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The ability to get around any city through an online map service is only possible thanks to satellites in space helping to guide us to our destination.
Satellites are also crucial for world-wide communication and connection as well as monitoring weather and climate change.
While all of this sounds amazing, our increased desire for more means that the number of satellites in orbit is expected to increase dramatically over the next few years.
We already have over 10,000 satellites and over 100 trillion untracked pieces of old satellites in orbit. As the space above us gets more crowded, the challenge of satellites crashing into other objects orbiting the earth becomes topical.
When two metal orbiting satellites crash, they can break up into tiny fragments of debris, creating a cloud of shiny space junk which reflects light back to Earth. Scientific modelling suggests that the darkest parts of our nights sky will become 7.5 percent brighter over the next decade in partly due to this broken satellite dust.
So what can be done to make the mostly steel, titanium and aluminium satellites more sustainable and our night skies less bright?
A team of Japanese researchers think they might have the answer after bringing back three different types of wood that were out on the International Space station for 290 days.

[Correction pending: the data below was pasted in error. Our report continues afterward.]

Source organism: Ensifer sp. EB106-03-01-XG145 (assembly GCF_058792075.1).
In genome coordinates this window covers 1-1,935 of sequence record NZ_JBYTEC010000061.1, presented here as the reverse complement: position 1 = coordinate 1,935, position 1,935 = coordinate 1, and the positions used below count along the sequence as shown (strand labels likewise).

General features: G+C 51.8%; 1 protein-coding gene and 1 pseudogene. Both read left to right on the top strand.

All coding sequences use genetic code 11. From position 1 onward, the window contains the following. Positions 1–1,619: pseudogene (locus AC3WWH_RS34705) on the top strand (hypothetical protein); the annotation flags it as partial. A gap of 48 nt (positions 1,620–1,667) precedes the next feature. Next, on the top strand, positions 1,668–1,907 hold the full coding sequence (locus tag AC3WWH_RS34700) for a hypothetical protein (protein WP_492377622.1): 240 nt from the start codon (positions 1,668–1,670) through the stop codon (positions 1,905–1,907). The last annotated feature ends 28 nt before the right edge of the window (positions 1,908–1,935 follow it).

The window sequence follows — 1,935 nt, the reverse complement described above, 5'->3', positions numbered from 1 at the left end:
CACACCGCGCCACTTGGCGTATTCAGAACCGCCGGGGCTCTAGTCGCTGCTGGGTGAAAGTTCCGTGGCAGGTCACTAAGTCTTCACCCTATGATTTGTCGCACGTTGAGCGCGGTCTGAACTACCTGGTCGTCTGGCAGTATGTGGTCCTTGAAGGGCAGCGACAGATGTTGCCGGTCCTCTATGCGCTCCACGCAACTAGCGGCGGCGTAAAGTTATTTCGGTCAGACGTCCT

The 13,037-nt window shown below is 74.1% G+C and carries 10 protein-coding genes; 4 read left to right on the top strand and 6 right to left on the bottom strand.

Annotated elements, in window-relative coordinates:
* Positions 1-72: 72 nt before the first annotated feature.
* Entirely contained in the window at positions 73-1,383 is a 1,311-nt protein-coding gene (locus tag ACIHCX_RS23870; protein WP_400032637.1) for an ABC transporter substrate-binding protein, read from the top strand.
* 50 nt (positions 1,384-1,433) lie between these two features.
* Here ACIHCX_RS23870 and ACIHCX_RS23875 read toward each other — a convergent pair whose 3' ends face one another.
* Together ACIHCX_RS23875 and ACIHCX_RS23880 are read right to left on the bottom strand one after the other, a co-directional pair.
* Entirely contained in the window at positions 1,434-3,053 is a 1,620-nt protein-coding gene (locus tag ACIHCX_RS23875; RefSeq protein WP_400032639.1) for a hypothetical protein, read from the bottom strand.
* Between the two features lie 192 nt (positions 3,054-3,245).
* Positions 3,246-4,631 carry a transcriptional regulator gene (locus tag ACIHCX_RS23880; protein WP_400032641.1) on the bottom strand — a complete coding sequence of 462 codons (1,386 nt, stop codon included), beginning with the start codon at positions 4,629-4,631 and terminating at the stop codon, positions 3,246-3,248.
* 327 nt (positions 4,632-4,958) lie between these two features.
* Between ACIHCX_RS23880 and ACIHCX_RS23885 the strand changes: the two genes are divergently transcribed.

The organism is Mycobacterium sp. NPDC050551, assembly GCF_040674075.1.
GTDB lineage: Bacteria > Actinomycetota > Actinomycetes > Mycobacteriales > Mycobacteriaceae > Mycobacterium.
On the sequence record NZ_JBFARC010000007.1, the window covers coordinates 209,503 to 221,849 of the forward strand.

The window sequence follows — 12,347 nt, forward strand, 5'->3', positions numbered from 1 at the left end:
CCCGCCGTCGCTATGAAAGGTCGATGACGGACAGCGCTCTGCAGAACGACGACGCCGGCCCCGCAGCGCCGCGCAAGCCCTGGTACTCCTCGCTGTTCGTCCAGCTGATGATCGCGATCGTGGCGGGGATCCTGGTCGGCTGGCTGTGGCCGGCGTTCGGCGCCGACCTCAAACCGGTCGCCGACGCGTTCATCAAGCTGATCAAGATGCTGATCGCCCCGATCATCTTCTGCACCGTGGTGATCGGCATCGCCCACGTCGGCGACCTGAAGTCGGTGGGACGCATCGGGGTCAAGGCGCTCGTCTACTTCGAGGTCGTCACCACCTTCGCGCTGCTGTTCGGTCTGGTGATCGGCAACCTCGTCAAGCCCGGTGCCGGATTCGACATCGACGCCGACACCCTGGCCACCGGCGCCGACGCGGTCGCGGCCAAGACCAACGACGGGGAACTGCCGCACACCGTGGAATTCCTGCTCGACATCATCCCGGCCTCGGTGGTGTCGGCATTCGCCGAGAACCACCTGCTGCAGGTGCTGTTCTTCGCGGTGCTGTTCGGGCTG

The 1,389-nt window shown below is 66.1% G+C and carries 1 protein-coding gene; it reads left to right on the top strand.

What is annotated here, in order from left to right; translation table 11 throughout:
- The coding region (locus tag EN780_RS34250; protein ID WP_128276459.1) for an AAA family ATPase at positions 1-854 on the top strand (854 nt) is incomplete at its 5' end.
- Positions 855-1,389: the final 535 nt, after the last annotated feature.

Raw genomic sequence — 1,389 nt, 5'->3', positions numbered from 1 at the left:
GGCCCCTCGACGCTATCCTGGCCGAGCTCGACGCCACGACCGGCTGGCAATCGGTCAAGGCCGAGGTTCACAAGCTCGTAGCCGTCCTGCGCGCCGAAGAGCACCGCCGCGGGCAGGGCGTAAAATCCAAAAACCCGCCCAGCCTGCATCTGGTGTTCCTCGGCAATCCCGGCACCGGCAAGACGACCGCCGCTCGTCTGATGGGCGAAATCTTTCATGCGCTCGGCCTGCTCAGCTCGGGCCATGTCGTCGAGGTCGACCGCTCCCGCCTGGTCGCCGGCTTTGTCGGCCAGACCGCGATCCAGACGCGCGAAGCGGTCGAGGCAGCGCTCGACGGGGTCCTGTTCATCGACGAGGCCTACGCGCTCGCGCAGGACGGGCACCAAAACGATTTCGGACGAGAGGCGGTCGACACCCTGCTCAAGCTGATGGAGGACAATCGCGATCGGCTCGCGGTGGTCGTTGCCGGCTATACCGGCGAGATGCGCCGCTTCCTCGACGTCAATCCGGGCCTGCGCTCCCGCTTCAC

Looking into wood as a possible satellite material, the researchers found that the pieces of Erman’s birch, Japanese cherry and magnolia wood came back in almost perfect condition with no signs of rot or decomposition. Wood also completely burns up when re-entering the earths atmosphere so won’t leave the space debris that metal satellites will.
Usually on earth water and oxygen create the perfect environment for wood to rot or for bugs to live in the wood and damage it, but those don’t occur in space.
Based on it’s strength and workability the scientists concluded that magnolia was the best wood for the job and now American and Japanese scientists are preparing to launch the world’s first wooden artificial satellite next summer as an environmentally friendly alternative to the aluminium ones currently circling the Earth.
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